Title 11 of the Bankruptcy Code. Dkt. 59-2. The Webbs listed the Hendricks
County Property as an asset on the Schedules and Statements filed in
connection with their Petition, claiming $35,000 in equity as exempt from
bankruptcy. Dkt. 59-2 (Schedules C, D). On November 4, 2013, the Webbs
received a bankruptcy discharge. Dkt. 59-4.
2. The Tax Liens were unaffected by the bankruptcy
Tax liens survive bankruptcy and may be enforced in rem even after the
debtor has been discharged. See Johnson v. Home State Bank, 501 U.S. 78, 84
(1991) ("[A] bankruptcy discharge extinguishes only one mode of enforcing a
claim -- namely, an action against the debtor in personam -- while leaving
intact another -- namely, an action against the debtor in rem."). The
Bankruptcy Code preserves "debt secured by . . . a tax lien" against exempt
property such as a residence. 11 U.S.C. § 522(c)(2).
The Webbs acknowledge that "generally tax liens . . . pass through a
bankruptcy undisturbed", dkt. 59 at 10, but argue that the general rule does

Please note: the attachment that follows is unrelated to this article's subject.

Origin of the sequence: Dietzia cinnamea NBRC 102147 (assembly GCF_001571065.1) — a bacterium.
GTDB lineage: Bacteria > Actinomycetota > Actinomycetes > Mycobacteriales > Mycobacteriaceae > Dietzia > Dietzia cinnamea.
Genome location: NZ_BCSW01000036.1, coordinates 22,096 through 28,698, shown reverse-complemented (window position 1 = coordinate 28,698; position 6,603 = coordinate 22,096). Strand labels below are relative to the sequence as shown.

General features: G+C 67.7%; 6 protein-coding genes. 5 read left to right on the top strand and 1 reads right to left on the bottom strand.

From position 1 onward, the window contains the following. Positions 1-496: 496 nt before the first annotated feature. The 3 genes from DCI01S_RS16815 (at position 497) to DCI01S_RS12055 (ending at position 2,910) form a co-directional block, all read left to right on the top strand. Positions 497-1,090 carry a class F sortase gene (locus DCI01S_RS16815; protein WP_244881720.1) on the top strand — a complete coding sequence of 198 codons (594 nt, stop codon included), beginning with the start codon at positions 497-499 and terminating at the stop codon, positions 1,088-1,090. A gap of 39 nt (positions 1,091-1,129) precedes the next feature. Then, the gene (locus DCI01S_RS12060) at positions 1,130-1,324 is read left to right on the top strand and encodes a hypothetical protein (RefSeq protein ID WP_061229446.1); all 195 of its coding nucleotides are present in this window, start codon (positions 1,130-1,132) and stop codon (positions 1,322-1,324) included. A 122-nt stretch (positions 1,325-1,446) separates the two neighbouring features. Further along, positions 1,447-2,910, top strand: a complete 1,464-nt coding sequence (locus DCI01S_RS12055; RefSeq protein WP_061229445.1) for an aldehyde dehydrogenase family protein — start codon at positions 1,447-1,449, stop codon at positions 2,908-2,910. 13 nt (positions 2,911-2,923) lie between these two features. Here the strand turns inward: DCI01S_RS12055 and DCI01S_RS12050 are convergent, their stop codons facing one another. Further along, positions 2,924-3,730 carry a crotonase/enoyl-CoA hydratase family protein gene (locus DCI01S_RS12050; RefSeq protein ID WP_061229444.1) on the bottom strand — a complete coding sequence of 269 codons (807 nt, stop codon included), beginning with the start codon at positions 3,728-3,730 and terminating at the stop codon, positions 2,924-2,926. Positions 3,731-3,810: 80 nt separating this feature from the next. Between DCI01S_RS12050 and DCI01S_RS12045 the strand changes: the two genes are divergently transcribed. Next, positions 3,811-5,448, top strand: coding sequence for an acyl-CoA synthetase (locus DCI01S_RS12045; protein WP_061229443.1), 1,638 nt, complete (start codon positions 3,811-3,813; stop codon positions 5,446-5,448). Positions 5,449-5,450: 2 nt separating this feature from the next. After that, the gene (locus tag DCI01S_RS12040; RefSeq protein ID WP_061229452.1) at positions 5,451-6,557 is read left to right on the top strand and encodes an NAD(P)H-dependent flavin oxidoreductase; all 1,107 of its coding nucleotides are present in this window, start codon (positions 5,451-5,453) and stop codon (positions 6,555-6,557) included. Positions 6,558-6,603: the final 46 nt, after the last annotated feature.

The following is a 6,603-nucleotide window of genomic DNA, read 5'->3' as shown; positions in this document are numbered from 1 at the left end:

not apply here because the Tax Liabilities were discharged in bankruptcy and
the IRS released the Tax Liens. See id. While the bankruptcy discharge
extinguished the Webbs' personal liability for the Tax Liabilities, it did not
affect the IRS's right to seek in rem relief for the Tax Liabilities. See Johnson,
501 U.S. at 84; see also United States v. Buckner, 264 B.R. 908, 913 (N.D. Ind.
2001). The Tax Liabilities continued to exist after the bankruptcy discharge
and the Tax Liens remained intact.
C. Release, Reinstatement and Reattachment of the Tax Liens
1. Undisputed material facts
About three months after the discharge, the IRS abated the Tax
Liabilities because the IRS believed they had been discharged in bankruptcy.
Dkt. 51-2 at ¶ 6. The IRS also filed certificates with the Hendricks County
Recorder releasing the Tax Liens. Dkt. 51-11, dkt. 51-12, dkt. 51-13.
In December 2016, the IRS reversed its abatements of the Tax Liabilities.
Dkt. 51-2 at ¶¶ 7, 8. In 2017, the IRS filed revocations of its releases of the
Tax Liens. Dkt. 51-14; dkt. 51-15. The IRS gave the Webbs notice of these